If there’s any lack of clarity in the plot at the moment, do not expect the game to clarify things within the first five minutes…or the first few hours. In fact, it’s possible that the emotional force of each character’s inner trials and the potentially intriguing social-political themes explored here may be lost on some gamers, since the game is initially more focused on flashy action sequences and minute-to-minute narrative rather than building up the audience’s intriguing and investment.

However, upon sticking with the game past the first few chapters, the story becomes more comprehensible and interesting, as plot threads are better built up for later payoff, characters are better developed and characterized, and the connection between Pulse, Cocoon, and the fal’Cie ends up being a powerful narrative theme.

I want to put emphasis on the characters in particular for their vast improvement, as the game began with virtually no likeable personalities out of the then-five lead characters present. Lightning, although skilled with a gunblade (yes, that’s a thing now), initially felt shallow and emotionless. The resistance fighter Snow was comparable to a glorified jock in his brute-force approach to situations and outright arrogance. Sazh was, for lack of a better term, the stereotypical comic relief guy, and Vanille seemed far too happy and ditsy to be in such an intense game.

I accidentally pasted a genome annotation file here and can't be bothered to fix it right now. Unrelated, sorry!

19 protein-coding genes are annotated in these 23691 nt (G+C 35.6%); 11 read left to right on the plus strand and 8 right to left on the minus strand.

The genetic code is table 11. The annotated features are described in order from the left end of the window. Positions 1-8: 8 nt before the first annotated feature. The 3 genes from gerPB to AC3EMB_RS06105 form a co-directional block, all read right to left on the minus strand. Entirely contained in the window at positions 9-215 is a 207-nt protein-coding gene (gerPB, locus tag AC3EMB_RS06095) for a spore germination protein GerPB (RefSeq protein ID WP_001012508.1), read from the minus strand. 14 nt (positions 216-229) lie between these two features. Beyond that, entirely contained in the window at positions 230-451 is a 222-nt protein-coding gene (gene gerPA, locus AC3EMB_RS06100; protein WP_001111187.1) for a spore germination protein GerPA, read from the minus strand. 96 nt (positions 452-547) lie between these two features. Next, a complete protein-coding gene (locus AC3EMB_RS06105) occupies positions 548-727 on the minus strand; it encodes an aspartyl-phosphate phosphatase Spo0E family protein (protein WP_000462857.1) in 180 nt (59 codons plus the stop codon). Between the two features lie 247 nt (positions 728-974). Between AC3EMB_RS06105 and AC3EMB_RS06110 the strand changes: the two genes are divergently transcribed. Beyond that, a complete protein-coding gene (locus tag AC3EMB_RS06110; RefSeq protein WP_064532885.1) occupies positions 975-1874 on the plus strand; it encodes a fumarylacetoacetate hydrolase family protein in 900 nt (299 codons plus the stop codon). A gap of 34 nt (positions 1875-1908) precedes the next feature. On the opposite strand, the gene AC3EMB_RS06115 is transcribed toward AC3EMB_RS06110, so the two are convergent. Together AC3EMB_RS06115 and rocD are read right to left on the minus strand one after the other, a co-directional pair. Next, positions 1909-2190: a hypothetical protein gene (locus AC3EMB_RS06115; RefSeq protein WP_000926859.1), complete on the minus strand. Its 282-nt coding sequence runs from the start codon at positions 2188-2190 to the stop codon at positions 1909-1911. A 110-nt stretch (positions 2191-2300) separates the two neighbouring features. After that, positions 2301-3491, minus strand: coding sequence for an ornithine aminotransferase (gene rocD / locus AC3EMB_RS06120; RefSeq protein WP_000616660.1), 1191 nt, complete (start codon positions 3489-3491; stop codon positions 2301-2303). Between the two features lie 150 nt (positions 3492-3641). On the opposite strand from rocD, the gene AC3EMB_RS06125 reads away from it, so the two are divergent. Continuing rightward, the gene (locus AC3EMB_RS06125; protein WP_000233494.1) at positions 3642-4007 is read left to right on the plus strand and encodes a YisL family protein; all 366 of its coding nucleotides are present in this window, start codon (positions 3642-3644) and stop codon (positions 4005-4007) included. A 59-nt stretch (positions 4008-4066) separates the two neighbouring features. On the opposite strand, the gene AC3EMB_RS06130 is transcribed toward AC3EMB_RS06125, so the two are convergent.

And Hope? Don’t get me started on f**king Hope…

With all that criticism aside, the characters progressively got more complicated, and therefore much better. It began with Sazh’s personality levelling out, as he detailed his motivations for submitting to the military’s custody (which, admittedly, paid off around the half-way point of the game in a number of heart-wrenching scenes that were the closest the game ever got to making me tear up). Then, progress was made with other characters: Lightning’s fighting to save her sister, Snow’s haunted by the loss of innocents, Hope’s motivated by vengeance, and so on.

Even if not everything paid off or was fleshed out in a satisfying manner, the fact that a story can improve from being seemingly worthless and incomprehensible to endearing and somewhat intelligently crafted is outstanding. As such, I applaud Square Enix for the effort exerted here, and for showing such vast improvement in their ability to craft narratives.